Document Detail

Contemporary management of aberrant right subclavian arteries.
MedLine Citation:
PMID:  21549920     Owner:  NLM     Status:  In-Data-Review    
BACKGROUND: Aberrant origin of right subclavian arteries represents the most common of the aortic arch anomalies. This variant has few published series to guide management. Our goal was to review treatment options and results for these potentially complex reconstructions.
METHODS: A retrospective review was performed on all patients with a diagnosis of aberrant right subclavian artery at our institution between January 2003 and July 2009.
RESULTS: A total of 24 patients, which comprises one of the largest series reported, including 10 males and 14 females (mean age: 46.6 years, range: 7-77), were diagnosed with an aberrant right subclavian artery. Sixteen (66%) were diagnosed incidentally, but eight (33%) had symptoms of either dysphagia, upper extremity ischemia, or both. Computed tomography was most commonly used to establish the diagnosis (19 patients, 79%). Magnetic resonance imaging established the diagnosis in three patients (12%), upper gastrointestinal barium study in one (4%), and standard angiography in one (4%). A Kommerell's diverticulum (KD) was the most common associated anomaly (seven patients, 29%). All seven patients (100%) with a KD required intervention for either symptoms or aneurysmal degeneration. Intervention was performed in 10 patients (42%), including carotid subclavian bypass in five (50%), carotid subclavian transposition in three (30%), and ascending aorta to subclavian bypass in two (20%). Four patients (40%) had additional intervention for management of aneurysmal disease of the aorta or KD, with open aortic replacement in two (20%) and aortic endografting in two (20%). There was one perioperative death (10%) in a patient undergoing aortic arch debranching with placement of an aortic endograft. In all, 18 patients survived without symptoms after a mean follow-up of 38 months.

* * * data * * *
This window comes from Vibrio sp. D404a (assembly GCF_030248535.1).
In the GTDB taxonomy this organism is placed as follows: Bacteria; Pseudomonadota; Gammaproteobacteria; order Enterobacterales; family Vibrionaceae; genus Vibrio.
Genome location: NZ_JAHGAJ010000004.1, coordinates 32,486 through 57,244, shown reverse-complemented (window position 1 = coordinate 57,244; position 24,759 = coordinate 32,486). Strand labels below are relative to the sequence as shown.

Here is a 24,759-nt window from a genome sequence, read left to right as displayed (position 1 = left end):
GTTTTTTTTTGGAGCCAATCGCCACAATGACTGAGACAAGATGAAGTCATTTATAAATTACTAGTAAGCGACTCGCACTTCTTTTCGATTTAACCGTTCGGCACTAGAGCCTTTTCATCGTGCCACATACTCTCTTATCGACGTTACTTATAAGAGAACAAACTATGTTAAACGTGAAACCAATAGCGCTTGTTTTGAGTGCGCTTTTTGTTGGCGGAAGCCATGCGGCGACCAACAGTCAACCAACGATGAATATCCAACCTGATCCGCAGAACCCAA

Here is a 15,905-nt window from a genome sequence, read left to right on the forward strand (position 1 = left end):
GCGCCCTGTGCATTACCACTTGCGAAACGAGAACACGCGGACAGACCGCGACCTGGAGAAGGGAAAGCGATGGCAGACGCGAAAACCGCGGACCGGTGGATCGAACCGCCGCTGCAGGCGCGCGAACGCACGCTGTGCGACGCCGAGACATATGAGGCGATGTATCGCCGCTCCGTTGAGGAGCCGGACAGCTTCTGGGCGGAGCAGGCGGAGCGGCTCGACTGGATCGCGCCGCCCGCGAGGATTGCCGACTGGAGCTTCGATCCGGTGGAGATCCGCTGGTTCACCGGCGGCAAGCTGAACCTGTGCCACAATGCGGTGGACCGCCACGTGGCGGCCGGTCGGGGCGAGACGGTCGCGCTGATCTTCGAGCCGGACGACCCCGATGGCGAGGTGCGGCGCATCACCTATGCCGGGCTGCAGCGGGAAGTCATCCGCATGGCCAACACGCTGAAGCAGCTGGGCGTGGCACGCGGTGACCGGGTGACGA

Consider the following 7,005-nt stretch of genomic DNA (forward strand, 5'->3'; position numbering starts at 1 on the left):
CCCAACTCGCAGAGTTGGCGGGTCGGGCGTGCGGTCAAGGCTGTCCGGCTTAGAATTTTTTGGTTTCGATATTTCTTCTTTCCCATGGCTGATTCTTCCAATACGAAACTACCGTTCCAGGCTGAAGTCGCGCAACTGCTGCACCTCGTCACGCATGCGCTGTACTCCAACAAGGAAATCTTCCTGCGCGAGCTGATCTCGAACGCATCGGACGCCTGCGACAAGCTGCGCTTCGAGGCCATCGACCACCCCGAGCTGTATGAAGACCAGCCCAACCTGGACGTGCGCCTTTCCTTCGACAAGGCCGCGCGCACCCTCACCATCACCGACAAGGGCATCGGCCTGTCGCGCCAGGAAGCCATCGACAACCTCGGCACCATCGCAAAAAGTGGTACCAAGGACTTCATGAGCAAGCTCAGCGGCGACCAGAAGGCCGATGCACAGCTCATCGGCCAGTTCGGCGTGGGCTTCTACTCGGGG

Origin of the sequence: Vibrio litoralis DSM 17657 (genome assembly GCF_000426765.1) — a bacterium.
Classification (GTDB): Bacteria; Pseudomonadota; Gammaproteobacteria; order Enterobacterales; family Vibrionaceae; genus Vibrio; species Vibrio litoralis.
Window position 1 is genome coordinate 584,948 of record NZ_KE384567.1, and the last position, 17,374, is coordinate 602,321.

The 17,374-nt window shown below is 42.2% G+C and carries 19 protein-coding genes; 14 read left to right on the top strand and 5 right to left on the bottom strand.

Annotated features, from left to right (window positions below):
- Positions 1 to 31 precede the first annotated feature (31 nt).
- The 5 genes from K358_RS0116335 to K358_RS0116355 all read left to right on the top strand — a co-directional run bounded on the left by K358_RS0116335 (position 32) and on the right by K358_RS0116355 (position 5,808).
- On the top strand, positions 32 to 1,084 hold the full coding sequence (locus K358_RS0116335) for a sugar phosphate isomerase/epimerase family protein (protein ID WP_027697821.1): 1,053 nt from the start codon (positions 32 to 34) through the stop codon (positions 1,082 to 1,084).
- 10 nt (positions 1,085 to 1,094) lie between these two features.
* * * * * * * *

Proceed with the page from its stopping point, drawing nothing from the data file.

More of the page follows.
CONCLUSIONS: Aberrant right subclavian arteries are most commonly found incidentally with computed tomography. The presence of a KD seemed to correlate with the need for intervention. Patients with no symptoms with the absence of a KD can safely be followed.
William M Stone; Joseph J Ricotta; Richard J Fowl; Nitin Garg; Thomas C Bower; Samuel R Money
Publication Detail:
Type:  Journal Article    
Journal Detail:
Title:  Annals of vascular surgery     Volume:  25     ISSN:  1615-5947     ISO Abbreviation:  Ann Vasc Surg     Publication Date:  2011 May 
Date Detail:
Created Date:  2011-05-09     Completed Date:  -     Revised Date:  -    
Medline Journal Info:
Nlm Unique ID:  8703941     Medline TA:  Ann Vasc Surg     Country:  United States    
Other Details:
Languages:  eng     Pagination:  508-14     Citation Subset:  IM    
Copyright Information:
Copyright © 2011 Annals of Vascular Surgery Inc. Published by Elsevier Inc. All rights reserved.
Division of Vascular Surgery, Mayo Clinic, Scottsdale, AZ.
Export Citation:
APA/MLA Format     Download EndNote     Download BibTex
MeSH Terms

From MEDLINE®/PubMed®, a database of the U.S. National Library of Medicine

Previous Document:  Post-carotid endarterectomy hyperperfusion syndrome-is it predictable by lack of cerebral reserve?
Next Document:  Predictors of diagnostic success with renal artery duplex ultrasonography.